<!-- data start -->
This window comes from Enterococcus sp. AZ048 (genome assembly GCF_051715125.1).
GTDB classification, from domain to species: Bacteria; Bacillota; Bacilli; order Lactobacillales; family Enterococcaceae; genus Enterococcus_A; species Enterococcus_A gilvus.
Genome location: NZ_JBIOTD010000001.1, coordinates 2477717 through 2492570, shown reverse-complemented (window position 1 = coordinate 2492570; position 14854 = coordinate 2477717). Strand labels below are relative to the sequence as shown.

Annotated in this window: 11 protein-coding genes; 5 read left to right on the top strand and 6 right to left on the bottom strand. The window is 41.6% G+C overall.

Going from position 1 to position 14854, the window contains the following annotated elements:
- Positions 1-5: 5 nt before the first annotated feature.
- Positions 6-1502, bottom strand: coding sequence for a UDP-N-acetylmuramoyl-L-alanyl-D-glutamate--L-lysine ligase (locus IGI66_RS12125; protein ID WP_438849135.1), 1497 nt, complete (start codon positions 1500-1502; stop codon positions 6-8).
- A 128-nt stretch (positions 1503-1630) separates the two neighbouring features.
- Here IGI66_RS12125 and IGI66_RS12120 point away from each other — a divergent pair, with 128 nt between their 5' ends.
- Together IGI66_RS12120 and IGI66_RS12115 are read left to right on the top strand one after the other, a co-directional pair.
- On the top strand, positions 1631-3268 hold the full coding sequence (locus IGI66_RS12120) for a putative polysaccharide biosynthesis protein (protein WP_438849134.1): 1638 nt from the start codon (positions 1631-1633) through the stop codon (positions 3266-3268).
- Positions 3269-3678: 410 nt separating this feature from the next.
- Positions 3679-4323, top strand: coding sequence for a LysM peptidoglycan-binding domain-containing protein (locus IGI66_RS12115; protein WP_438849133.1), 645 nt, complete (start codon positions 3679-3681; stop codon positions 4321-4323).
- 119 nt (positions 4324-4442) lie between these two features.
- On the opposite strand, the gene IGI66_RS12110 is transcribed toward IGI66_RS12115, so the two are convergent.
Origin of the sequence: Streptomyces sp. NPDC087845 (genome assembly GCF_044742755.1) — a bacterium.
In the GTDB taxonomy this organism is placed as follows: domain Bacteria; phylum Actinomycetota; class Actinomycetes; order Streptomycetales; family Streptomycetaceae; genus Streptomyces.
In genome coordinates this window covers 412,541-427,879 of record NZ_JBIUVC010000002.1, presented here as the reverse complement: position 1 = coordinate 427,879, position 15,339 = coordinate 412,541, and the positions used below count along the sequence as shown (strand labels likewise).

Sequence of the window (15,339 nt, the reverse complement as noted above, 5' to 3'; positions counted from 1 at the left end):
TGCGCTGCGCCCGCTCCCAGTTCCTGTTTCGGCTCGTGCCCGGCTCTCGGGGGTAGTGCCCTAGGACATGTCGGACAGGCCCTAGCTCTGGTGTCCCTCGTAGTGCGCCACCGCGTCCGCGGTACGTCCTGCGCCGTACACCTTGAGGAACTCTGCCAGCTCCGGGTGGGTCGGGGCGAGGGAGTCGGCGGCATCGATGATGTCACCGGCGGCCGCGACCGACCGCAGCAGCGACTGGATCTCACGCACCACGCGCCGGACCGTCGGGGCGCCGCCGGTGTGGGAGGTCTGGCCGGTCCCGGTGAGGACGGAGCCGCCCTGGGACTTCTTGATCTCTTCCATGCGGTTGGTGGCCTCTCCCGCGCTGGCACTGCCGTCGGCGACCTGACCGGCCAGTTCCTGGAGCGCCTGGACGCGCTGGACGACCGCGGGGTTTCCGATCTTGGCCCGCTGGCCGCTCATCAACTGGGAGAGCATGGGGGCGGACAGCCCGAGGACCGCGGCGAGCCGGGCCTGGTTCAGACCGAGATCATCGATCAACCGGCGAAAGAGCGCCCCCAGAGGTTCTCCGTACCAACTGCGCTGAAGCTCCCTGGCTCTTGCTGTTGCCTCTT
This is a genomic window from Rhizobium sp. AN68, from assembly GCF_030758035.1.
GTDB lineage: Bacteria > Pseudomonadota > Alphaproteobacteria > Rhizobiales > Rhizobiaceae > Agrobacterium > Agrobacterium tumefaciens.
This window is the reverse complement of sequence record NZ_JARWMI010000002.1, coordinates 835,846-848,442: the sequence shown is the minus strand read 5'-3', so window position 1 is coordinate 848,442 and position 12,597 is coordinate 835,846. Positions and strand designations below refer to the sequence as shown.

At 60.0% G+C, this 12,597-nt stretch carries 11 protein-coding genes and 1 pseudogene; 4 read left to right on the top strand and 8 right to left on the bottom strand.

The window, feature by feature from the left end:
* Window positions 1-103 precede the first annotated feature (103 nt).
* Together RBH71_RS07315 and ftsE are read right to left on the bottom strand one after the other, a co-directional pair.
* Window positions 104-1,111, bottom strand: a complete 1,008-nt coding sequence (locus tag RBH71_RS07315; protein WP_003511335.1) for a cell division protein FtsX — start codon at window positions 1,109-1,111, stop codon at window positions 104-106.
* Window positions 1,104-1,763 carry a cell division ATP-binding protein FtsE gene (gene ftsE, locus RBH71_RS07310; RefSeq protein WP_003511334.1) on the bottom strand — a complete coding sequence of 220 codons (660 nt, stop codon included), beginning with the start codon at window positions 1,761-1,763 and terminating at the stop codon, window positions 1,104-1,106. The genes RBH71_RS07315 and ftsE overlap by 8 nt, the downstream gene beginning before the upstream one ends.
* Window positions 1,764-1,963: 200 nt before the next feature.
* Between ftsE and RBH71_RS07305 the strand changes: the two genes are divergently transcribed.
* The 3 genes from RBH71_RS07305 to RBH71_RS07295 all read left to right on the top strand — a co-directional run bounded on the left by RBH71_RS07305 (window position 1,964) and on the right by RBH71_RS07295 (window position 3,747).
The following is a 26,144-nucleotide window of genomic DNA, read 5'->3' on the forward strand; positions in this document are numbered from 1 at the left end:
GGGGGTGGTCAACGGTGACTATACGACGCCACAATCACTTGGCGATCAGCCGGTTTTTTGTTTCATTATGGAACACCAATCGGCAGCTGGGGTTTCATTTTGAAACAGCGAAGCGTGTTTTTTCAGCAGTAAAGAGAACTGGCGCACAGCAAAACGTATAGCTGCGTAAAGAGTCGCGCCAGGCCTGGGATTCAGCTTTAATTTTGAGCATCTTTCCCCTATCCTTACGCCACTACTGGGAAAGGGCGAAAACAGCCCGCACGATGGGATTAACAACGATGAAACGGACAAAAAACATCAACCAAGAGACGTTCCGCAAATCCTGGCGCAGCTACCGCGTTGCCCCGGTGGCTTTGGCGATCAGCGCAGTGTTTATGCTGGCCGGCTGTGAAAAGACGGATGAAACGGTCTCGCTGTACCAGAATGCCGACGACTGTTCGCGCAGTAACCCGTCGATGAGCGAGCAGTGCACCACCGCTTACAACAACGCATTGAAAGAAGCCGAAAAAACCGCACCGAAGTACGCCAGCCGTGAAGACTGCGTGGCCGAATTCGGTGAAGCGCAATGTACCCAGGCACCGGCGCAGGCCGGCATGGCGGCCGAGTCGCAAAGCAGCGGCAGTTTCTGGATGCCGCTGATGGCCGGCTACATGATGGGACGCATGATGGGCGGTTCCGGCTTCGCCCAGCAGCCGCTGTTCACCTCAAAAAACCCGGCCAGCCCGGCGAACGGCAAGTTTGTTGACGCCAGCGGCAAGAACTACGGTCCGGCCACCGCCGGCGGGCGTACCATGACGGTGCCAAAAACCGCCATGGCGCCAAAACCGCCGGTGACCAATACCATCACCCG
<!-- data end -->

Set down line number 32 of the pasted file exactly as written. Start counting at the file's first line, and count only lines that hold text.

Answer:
* The 3 genes from RBH71_RS07305 to RBH71_RS07295 all read left to right on the top strand — a co-directional run bounded on the left by RBH71_RS07305 (window position 1,964) and on the right by RBH71_RS07295 (window position 3,747).